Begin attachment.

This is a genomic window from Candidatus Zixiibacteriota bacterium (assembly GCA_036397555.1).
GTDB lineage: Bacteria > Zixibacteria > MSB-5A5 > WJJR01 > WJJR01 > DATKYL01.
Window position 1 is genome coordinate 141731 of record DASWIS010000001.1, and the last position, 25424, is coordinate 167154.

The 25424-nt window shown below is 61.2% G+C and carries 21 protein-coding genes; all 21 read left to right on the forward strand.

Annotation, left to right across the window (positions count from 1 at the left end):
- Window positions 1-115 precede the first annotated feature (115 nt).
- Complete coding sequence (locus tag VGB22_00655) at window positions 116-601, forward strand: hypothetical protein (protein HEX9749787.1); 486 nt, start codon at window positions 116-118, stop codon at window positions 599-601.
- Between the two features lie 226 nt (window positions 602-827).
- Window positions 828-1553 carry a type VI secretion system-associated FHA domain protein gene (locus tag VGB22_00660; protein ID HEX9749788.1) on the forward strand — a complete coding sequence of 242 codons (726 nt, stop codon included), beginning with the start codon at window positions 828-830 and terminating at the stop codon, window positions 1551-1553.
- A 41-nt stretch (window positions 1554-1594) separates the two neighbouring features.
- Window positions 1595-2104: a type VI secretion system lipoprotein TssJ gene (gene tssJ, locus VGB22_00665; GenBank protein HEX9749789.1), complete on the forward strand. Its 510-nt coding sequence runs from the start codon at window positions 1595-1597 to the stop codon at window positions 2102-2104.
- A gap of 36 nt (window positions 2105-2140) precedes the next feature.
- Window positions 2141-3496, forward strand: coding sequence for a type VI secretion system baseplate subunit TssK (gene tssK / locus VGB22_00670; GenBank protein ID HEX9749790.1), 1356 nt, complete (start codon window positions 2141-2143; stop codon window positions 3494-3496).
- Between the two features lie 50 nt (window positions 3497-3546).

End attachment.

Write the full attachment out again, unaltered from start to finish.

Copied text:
This is a genomic window from Candidatus Zixiibacteriota bacterium (assembly GCA_036397555.1).
GTDB lineage: Bacteria > Zixibacteria > MSB-5A5 > WJJR01 > WJJR01 > DATKYL01.
Window position 1 is genome coordinate 141731 of record DASWIS010000001.1, and the last position, 25424, is coordinate 167154.

The 25424-nt window shown below is 61.2% G+C and carries 21 protein-coding genes; all 21 read left to right on the forward strand.

Annotation, left to right across the window (positions count from 1 at the left end):
- Window positions 1-115 precede the first annotated feature (115 nt).
- Complete coding sequence (locus tag VGB22_00655) at window positions 116-601, forward strand: hypothetical protein (protein HEX9749787.1); 486 nt, start codon at window positions 116-118, stop codon at window positions 599-601.
- Between the two features lie 226 nt (window positions 602-827).
- Window positions 828-1553 carry a type VI secretion system-associated FHA domain protein gene (locus tag VGB22_00660; protein ID HEX9749788.1) on the forward strand — a complete coding sequence of 242 codons (726 nt, stop codon included), beginning with the start codon at window positions 828-830 and terminating at the stop codon, window positions 1551-1553.
- A 41-nt stretch (window positions 1554-1594) separates the two neighbouring features.
- Window positions 1595-2104: a type VI secretion system lipoprotein TssJ gene (gene tssJ, locus VGB22_00665; GenBank protein HEX9749789.1), complete on the forward strand. Its 510-nt coding sequence runs from the start codon at window positions 1595-1597 to the stop codon at window positions 2102-2104.
- A gap of 36 nt (window positions 2105-2140) precedes the next feature.
- Window positions 2141-3496, forward strand: coding sequence for a type VI secretion system baseplate subunit TssK (gene tssK / locus VGB22_00670; GenBank protein ID HEX9749790.1), 1356 nt, complete (start codon window positions 2141-2143; stop codon window positions 3494-3496).
- Between the two features lie 50 nt (window positions 3497-3546).